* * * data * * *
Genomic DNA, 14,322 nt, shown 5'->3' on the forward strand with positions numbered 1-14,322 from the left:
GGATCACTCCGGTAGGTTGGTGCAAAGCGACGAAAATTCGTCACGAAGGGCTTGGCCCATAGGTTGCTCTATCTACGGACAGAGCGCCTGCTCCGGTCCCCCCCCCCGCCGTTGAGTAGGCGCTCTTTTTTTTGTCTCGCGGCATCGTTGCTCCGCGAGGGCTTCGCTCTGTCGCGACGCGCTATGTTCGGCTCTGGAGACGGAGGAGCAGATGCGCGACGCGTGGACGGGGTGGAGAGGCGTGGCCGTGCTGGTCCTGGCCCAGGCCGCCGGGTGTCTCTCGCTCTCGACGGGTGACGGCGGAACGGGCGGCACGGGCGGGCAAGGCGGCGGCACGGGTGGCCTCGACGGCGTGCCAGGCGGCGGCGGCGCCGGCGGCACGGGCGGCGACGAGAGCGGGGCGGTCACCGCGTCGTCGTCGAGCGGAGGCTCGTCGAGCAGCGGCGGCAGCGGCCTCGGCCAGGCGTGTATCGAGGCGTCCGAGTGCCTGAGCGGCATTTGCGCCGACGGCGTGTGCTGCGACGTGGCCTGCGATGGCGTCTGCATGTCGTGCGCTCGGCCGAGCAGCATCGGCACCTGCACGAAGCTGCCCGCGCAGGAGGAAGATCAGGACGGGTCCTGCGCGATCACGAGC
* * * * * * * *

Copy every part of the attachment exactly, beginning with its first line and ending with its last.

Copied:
Genomic DNA, 14,322 nt, shown 5'->3' on the forward strand with positions numbered 1-14,322 from the left:
GGATCACTCCGGTAGGTTGGTGCAAAGCGACGAAAATTCGTCACGAAGGGCTTGGCCCATAGGTTGCTCTATCTACGGACAGAGCGCCTGCTCCGGTCCCCCCCCCCGCCGTTGAGTAGGCGCTCTTTTTTTTGTCTCGCGGCATCGTTGCTCCGCGAGGGCTTCGCTCTGTCGCGACGCGCTATGTTCGGCTCTGGAGACGGAGGAGCAGATGCGCGACGCGTGGACGGGGTGGAGAGGCGTGGCCGTGCTGGTCCTGGCCCAGGCCGCCGGGTGTCTCTCGCTCTCGACGGGTGACGGCGGAACGGGCGGCACGGGCGGGCAAGGCGGCGGCACGGGTGGCCTCGACGGCGTGCCAGGCGGCGGCGGCGCCGGCGGCACGGGCGGCGACGAGAGCGGGGCGGTCACCGCGTCGTCGTCGAGCGGAGGCTCGTCGAGCAGCGGCGGCAGCGGCCTCGGCCAGGCGTGTATCGAGGCGTCCGAGTGCCTGAGCGGCATTTGCGCCGACGGCGTGTGCTGCGACGTGGCCTGCGATGGCGTCTGCATGTCGTGCGCTCGGCCGAGCAGCATCGGCACCTGCACGAAGCTGCCCGCGCAGGAGGAAGATCAGGACGGGTCCTGCGCGATCACGAGC